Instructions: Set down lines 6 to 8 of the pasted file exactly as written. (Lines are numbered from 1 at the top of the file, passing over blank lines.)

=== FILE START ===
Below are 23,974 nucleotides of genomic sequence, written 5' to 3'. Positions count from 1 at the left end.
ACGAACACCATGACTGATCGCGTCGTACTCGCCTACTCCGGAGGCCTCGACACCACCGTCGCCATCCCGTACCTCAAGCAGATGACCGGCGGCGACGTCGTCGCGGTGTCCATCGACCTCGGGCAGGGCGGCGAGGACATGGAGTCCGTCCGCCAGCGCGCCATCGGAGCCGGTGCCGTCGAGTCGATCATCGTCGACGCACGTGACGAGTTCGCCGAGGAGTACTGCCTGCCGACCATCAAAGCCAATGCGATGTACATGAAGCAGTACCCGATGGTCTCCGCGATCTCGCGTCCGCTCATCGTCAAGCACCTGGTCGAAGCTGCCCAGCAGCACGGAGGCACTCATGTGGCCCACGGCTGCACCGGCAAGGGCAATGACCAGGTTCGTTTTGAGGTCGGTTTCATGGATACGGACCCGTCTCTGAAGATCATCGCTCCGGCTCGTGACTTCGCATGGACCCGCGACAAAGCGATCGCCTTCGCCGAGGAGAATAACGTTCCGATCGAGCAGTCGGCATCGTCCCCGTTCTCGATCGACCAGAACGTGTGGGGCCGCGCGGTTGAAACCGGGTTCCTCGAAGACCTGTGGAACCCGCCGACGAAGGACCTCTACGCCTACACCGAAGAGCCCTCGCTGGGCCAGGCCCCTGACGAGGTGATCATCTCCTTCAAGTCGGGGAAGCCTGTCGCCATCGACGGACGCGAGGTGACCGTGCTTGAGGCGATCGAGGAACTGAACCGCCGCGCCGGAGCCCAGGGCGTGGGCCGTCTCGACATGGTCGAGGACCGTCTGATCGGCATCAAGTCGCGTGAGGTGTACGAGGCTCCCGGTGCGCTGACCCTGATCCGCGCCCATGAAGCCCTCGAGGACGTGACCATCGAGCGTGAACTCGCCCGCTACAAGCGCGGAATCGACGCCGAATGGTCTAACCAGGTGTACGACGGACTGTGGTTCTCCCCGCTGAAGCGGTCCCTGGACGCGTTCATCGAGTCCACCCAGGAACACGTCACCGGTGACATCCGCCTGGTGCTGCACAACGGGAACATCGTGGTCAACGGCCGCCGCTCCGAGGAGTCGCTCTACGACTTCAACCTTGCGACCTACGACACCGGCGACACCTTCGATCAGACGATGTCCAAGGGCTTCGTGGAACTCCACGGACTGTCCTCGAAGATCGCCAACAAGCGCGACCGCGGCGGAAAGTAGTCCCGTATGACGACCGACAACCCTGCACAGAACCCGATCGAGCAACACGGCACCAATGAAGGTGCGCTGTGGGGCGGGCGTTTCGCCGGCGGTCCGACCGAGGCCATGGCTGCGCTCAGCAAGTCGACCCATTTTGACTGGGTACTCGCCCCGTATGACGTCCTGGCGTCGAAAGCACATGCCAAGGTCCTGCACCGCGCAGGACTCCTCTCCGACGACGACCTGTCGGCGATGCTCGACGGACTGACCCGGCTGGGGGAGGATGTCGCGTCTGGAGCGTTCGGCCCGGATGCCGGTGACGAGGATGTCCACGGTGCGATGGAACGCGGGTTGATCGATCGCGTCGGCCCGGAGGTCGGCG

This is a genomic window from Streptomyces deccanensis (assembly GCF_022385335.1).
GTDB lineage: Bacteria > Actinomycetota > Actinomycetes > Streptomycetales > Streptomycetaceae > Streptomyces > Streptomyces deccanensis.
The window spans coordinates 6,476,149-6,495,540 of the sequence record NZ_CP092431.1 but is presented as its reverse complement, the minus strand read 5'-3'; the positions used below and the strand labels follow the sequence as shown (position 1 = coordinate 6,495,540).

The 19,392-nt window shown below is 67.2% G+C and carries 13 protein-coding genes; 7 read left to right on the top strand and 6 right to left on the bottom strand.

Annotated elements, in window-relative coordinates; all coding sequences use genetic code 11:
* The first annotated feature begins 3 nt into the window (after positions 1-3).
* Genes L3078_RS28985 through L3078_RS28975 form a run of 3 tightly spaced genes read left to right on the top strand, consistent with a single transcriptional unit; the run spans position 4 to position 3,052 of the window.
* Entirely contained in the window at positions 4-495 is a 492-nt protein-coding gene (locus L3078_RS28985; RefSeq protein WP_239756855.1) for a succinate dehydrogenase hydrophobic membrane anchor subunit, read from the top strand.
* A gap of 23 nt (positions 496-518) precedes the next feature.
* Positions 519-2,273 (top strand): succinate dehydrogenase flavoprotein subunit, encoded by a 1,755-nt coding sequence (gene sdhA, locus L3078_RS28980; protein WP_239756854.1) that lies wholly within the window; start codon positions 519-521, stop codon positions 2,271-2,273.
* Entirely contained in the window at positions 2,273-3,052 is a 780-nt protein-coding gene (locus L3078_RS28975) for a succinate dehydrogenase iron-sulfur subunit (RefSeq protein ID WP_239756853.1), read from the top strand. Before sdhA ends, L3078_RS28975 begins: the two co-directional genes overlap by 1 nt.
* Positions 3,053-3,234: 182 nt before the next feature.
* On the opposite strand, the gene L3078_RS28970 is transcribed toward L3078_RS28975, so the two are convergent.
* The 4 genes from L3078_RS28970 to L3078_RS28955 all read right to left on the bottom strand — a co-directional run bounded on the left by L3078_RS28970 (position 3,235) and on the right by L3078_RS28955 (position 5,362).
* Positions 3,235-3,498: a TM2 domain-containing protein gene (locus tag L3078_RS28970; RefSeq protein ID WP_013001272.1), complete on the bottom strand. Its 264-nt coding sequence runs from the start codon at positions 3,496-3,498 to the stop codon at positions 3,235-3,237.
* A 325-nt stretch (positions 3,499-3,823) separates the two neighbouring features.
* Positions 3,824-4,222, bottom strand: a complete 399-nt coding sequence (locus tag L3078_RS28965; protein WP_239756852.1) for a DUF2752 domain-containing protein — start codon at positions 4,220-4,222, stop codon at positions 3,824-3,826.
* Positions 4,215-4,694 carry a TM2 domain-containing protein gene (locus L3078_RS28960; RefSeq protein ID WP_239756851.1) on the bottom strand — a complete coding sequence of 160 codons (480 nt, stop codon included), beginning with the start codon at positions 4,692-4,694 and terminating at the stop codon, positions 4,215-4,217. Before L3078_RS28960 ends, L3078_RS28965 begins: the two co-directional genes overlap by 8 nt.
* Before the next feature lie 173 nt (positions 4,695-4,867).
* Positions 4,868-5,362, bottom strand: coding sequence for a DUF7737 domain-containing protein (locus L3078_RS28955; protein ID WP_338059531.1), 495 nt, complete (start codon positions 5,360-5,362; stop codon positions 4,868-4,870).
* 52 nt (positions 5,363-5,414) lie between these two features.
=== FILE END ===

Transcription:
The 19,392-nt window shown below is 67.2% G+C and carries 13 protein-coding genes; 7 read left to right on the top strand and 6 right to left on the bottom strand.

Annotated elements, in window-relative coordinates; all coding sequences use genetic code 11:
* The first annotated feature begins 3 nt into the window (after positions 1-3).